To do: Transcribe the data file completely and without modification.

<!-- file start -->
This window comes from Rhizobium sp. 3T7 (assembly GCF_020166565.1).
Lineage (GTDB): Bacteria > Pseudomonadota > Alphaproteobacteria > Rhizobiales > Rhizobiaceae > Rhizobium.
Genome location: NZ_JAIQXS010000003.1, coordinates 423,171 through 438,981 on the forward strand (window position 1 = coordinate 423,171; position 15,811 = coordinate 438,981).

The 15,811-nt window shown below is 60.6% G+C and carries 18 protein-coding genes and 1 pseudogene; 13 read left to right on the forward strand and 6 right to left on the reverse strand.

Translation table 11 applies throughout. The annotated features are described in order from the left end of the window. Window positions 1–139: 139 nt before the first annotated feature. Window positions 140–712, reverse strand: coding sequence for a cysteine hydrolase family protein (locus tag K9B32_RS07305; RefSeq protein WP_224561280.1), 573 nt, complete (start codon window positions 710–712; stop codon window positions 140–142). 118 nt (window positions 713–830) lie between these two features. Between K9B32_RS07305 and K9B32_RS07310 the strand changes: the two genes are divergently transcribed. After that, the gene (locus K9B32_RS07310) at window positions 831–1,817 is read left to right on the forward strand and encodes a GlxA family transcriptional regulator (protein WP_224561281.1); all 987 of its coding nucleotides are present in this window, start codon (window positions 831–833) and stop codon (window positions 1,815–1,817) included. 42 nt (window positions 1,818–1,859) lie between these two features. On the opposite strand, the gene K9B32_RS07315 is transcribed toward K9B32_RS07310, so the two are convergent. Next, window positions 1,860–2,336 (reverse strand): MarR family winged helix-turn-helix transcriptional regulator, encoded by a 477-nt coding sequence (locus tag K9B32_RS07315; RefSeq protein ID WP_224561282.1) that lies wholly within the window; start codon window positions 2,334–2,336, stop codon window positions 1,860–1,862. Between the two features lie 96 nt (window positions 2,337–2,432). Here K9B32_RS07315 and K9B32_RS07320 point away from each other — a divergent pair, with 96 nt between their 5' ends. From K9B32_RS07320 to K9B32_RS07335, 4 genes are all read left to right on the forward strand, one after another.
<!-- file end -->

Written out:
This window comes from Rhizobium sp. 3T7 (assembly GCF_020166565.1).
Lineage (GTDB): Bacteria > Pseudomonadota > Alphaproteobacteria > Rhizobiales > Rhizobiaceae > Rhizobium.
Genome location: NZ_JAIQXS010000003.1, coordinates 423,171 through 438,981 on the forward strand (window position 1 = coordinate 423,171; position 15,811 = coordinate 438,981).

The 15,811-nt window shown below is 60.6% G+C and carries 18 protein-coding genes and 1 pseudogene; 13 read left to right on the forward strand and 6 right to left on the reverse strand.

Translation table 11 applies throughout. The annotated features are described in order from the left end of the window. Window positions 1–139: 139 nt before the first annotated feature. Window positions 140–712, reverse strand: coding sequence for a cysteine hydrolase family protein (locus tag K9B32_RS07305; RefSeq protein WP_224561280.1), 573 nt, complete (start codon window positions 710–712; stop codon window positions 140–142). 118 nt (window positions 713–830) lie between these two features. Between K9B32_RS07305 and K9B32_RS07310 the strand changes: the two genes are divergently transcribed. After that, the gene (locus K9B32_RS07310) at window positions 831–1,817 is read left to right on the forward strand and encodes a GlxA family transcriptional regulator (protein WP_224561281.1); all 987 of its coding nucleotides are present in this window, start codon (window positions 831–833) and stop codon (window positions 1,815–1,817) included. 42 nt (window positions 1,818–1,859) lie between these two features. On the opposite strand, the gene K9B32_RS07315 is transcribed toward K9B32_RS07310, so the two are convergent. Next, window positions 1,860–2,336 (reverse strand): MarR family winged helix-turn-helix transcriptional regulator, encoded by a 477-nt coding sequence (locus tag K9B32_RS07315; RefSeq protein ID WP_224561282.1) that lies wholly within the window; start codon window positions 2,334–2,336, stop codon window positions 1,860–1,862. Between the two features lie 96 nt (window positions 2,337–2,432). Here K9B32_RS07315 and K9B32_RS07320 point away from each other — a divergent pair, with 96 nt between their 5' ends. From K9B32_RS07320 to K9B32_RS07335, 4 genes are all read left to right on the forward strand, one after another.